Re: For Whom the Gate Tolls?

From: Stevan Harnad <>
Date: Tue, 28 Oct 2003 15:54:44 +0000

On Tue, 28 Oct 2003, Barry Mahon wrote:

>sh> Consumer-theft technology has no connection with or implications
>sh> for open access to the refereed research literature, which is an
>sh> author give-away. It would be better for both causes to keep them
>sh> as separate as possible.
>On the contrary I feel Allen has a point, which OA could maybe benefit
>from. If I understand the iTunes concept it enables one to pick (and pay
>for) the mix you want, like a sweet (candy) counter, not have to buy a
>compilation decided by a CD producer (a music house, sort of equivalent
>to a publisher?). OA users might want the same facility.

Nothing of the sort. Pick your poison: Subscription, License, or
Pay-Per-View (S/L/P): All are just variants forms of toll-access, the
antithesis of open access. Mix-and-Match is a variant of P, just as the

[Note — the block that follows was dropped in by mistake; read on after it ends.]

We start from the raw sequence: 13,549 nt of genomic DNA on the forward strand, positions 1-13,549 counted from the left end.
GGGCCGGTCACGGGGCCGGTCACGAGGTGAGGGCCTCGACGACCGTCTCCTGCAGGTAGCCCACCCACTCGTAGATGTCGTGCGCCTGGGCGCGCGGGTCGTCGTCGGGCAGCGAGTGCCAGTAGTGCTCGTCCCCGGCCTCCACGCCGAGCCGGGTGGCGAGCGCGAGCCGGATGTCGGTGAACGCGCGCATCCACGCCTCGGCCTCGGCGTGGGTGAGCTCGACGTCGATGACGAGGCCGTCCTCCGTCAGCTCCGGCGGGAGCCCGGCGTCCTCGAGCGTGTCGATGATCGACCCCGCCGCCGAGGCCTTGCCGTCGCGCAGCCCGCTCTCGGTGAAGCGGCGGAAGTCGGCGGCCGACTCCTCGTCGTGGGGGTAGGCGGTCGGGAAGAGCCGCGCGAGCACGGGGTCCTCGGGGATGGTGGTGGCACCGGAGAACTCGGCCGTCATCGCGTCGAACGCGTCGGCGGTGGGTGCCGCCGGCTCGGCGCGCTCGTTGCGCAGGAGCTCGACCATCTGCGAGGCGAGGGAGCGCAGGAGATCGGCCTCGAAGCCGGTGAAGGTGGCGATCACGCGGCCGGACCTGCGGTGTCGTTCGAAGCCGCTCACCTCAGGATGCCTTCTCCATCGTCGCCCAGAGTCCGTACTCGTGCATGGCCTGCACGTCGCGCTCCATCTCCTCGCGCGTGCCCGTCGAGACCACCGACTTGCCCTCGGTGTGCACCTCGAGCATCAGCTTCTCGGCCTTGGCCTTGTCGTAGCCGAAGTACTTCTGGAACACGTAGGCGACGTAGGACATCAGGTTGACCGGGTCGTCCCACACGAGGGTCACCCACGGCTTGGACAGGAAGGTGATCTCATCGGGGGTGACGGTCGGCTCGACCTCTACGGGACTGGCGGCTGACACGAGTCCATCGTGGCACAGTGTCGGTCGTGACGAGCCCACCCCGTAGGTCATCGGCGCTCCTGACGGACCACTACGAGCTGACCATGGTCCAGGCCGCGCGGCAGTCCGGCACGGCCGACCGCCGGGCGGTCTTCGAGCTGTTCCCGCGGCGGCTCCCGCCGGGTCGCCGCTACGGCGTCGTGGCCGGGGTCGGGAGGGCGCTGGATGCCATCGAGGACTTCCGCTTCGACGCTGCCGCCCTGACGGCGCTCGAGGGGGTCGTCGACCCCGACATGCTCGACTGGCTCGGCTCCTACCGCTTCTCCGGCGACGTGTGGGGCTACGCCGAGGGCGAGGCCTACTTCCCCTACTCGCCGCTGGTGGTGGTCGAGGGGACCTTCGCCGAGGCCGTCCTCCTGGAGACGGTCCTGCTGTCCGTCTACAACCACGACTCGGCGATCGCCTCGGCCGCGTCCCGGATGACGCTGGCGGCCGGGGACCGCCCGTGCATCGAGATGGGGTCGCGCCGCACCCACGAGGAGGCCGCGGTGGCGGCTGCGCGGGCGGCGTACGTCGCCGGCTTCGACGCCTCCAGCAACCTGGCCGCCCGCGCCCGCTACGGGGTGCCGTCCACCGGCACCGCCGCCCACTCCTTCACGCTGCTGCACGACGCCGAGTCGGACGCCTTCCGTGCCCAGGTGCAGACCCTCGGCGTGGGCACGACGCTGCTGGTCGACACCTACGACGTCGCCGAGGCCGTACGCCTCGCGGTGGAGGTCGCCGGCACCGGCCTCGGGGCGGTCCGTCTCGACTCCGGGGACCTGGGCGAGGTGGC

Big Deal is just a variant of L. Caveat emptor.

But researchers need to pay no attention whatsoever to these various
goings-on in the S/L/P-sector. They should merely (1) publish their
articles in suitable open access journals when they exist (5%) and
otherwise (95%) (2) publish their articles in suitable toll-access and
make them open-access by self-archiving.

Stevan Harnad

NOTE: Complete archive of the ongoing discussion of providing open
access to the peer-reviewed research literature online is available at
the American Scientist September Forum (98 & 99 & 00 & 01 & 02 & 03):
    Posted discussion to:

Dual Open-Access Strategy:
    BOAI-2: Publish your article in a suitable open-access journal
            whenever one exists.
    BOAI-1: Otherwise, publish your article in a suitable toll-access
            journal and also self-archive it.
Received on Tue Oct 28 2003 - 15:54:44 GMT

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